Square icons should also be centered relative to the grid, and avoid extending to the outermost parts of the workable area. The middle should always be preserved in order to maintain visual weight in circular, and polygonic icons.

When icons are aligned diagonally, you should align them to the edges of the circular content area (see below). Take a look at the image and notice how the outermost parts of the icons align with the circle (although not exactly).

Remember that the grid is just a guideline, and it isn’t suppose to limit your design. You don’t need to fit everything exactly on the grid every time. It’s just there to help you maintain aesthetic consistency in your icons. So break the rules, if you have to.

The geometric side of icons

I took the second example, and simplified it down to its component outlines. That is because this is one of the most important aspects of creating an icon. You should start your design by drafting the finished product using simple geometry. Think of it like a pencil sketch before finishing a painting. You will be allowed to get rough, and make mistakes.

Curves, corners, and angles

Without variety, a design will look boring and mechanical. Good thing you can make use of curves, corners and angles in order to make the design more appealing to the eye. But you have to be precise about it. Almost exact measurements should be used in order to maintain uniformity in your icons.


In my experience, sticking to a 45-degree angle is always a good idea. The anti-aliasing of a 45-degree angle is always evenly steeped, meaning all the pixels active within the shape are aligned from end to end. This results into a crisp, and perfect diagonal sharp angle.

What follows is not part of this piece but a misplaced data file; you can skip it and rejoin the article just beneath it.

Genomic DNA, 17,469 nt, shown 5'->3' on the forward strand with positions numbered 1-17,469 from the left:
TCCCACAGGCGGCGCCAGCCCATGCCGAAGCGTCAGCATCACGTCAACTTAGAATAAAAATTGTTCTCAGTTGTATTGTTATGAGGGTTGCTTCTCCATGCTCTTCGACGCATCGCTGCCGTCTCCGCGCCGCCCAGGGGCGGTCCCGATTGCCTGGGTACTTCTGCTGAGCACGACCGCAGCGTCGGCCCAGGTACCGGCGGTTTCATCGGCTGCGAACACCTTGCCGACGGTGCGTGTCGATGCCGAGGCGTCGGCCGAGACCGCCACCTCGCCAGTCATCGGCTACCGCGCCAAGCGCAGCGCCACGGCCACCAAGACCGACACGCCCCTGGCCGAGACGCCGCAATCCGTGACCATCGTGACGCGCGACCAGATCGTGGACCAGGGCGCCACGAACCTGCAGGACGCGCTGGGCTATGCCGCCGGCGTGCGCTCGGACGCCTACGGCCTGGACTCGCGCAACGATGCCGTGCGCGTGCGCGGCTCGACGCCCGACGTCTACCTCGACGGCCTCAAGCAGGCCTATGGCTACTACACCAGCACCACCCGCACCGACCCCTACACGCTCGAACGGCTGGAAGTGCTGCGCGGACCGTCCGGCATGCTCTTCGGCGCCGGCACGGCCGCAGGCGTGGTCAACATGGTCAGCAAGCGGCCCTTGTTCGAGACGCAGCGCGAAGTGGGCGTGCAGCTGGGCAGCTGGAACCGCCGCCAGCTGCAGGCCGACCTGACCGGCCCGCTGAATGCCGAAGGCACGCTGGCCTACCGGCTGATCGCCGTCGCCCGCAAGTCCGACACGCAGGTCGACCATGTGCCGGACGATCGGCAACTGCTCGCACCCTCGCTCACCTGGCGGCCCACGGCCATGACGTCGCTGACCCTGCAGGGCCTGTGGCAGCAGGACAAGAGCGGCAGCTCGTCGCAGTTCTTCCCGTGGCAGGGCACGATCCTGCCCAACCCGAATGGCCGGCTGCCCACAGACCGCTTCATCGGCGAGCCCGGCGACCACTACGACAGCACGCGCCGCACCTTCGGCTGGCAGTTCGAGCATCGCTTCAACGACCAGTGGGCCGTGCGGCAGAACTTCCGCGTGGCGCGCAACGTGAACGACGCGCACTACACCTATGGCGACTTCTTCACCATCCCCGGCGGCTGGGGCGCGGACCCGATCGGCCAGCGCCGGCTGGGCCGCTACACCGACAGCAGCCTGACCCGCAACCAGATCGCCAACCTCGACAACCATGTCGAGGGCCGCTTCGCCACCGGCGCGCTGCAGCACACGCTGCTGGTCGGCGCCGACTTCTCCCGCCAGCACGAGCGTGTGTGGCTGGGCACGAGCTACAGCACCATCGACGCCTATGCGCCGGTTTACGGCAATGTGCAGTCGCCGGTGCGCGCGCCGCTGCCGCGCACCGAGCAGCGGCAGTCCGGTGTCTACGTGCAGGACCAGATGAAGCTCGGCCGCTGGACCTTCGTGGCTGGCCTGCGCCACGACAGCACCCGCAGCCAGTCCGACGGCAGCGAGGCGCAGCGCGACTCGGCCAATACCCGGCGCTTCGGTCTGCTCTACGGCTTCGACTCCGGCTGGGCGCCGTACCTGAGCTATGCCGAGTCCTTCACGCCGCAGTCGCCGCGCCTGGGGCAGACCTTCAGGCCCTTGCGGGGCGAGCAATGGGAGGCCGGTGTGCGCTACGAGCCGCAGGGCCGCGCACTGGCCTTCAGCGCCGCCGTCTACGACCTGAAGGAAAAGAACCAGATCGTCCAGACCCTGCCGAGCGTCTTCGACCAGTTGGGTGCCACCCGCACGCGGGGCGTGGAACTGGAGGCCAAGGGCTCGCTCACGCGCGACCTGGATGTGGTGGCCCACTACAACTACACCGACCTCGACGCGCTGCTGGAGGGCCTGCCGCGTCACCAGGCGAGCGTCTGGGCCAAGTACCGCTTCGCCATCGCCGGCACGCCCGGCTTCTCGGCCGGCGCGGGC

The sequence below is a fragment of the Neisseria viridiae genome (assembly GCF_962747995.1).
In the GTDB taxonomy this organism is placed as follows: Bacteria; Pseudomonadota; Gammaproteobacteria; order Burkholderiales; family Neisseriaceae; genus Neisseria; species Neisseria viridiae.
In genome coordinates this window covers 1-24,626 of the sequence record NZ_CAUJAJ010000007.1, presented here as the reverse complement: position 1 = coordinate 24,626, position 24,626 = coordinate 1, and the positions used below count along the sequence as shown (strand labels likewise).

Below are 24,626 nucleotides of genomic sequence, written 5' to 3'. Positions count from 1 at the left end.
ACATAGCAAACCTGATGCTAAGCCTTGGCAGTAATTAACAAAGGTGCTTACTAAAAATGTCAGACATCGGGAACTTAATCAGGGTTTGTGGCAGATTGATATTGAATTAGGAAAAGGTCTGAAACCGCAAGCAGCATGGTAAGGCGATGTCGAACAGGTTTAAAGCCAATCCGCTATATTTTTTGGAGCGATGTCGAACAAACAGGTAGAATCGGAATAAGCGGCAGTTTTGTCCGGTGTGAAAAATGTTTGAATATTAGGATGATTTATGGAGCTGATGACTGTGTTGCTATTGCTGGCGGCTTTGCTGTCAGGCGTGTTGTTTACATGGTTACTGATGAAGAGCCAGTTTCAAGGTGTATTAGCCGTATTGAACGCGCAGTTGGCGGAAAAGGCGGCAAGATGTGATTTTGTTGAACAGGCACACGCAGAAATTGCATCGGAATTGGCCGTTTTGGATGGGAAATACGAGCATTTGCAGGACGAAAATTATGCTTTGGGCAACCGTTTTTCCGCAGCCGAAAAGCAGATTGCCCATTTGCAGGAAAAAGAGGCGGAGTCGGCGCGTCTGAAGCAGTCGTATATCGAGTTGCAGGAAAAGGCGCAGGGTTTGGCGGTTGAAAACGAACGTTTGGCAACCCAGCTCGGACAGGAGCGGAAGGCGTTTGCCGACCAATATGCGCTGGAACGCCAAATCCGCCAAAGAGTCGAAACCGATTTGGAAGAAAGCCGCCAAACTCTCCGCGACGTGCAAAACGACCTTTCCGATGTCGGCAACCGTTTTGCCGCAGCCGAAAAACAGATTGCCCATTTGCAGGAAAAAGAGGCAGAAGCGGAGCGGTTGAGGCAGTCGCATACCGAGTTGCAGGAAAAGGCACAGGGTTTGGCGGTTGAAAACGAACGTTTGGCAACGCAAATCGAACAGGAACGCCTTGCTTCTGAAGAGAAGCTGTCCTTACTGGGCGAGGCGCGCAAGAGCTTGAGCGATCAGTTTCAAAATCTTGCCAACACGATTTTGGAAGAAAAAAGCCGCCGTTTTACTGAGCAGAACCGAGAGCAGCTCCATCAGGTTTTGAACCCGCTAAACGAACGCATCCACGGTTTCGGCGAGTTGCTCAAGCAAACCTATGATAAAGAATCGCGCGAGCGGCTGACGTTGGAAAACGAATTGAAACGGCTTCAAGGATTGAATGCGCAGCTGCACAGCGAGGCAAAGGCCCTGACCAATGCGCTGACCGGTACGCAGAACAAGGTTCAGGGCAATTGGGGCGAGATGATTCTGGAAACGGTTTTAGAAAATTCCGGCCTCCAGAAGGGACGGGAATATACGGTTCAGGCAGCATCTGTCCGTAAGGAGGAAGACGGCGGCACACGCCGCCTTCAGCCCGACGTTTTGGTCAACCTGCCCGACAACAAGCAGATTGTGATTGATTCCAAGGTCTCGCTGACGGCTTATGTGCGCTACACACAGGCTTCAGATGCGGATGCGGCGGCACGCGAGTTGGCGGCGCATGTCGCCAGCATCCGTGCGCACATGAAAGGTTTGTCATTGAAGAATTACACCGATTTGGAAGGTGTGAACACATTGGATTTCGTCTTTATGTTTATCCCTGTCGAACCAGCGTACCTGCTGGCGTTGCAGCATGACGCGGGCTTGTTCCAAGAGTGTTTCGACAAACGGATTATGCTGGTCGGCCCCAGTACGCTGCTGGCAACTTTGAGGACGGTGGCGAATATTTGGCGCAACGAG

In most cases, this rule is always a must-follow but if the need arises to break it, you could try splitting it halves (22.5, 11.25 and so on) or using multiples of 15 degrees.

Curves are what separates amateurs from professionals. But the human body cannot create curves as perfect as tools from your software, so I would heavily advise you to rely on these shape tools and enter in specific numbers to create curves rather than drawing them manually.

Corners give off a specific sharpness and formality to the design. Normally, a corner becomes round at 2px, which, at 32x32px is a large radius. Make sure you pick the right radius that will fit your overall design motif.

Maintain the same design elements and accents

As we’ve discussed a lot of times earlier, the use of the same type or vibe of design is important to the overall feel and effectiveness of the icon. This is where you need to pay attention to the detail because small accents like a curved line, or a single shade of red can make or break the total consistency of the design. Note in the example below how I used a theme of rounded edges and corners mixed with sharp angles. I also maintained a specific color scheme to maintain the theme of the output.

Note that when you use the same design elements and details, you can easily change the whole design and feel of your set and everything will pretty much stay the same.

A note of warning though: do not fall into the trap of over-detailing the icons. You should remember that despite your focus on the little details that you do not forget that icons should instantly communicate an idea or a call to action. That is why keeping too many details will just make your iconography too difficult to understand, especially in smaller sizes (32x32px). Remember to prioritize function over detail.

A few things to remember before we say goodbye

Icons need to work harmoniously alongside the other elements within the design. Whether they are designed for desktop or mboile consumption, icons should be created with a wider perspective. You just don’t create icons individually, you create icons along the design itself.

The secret here is to approach the design process as this way: icons never function alone, no matter how solitary they may seem to appear. Remember to always evaluate your designs and see if they synergize with the other graphical properties of your project. Make sure they work as a whole in increasing the quality of the user experience.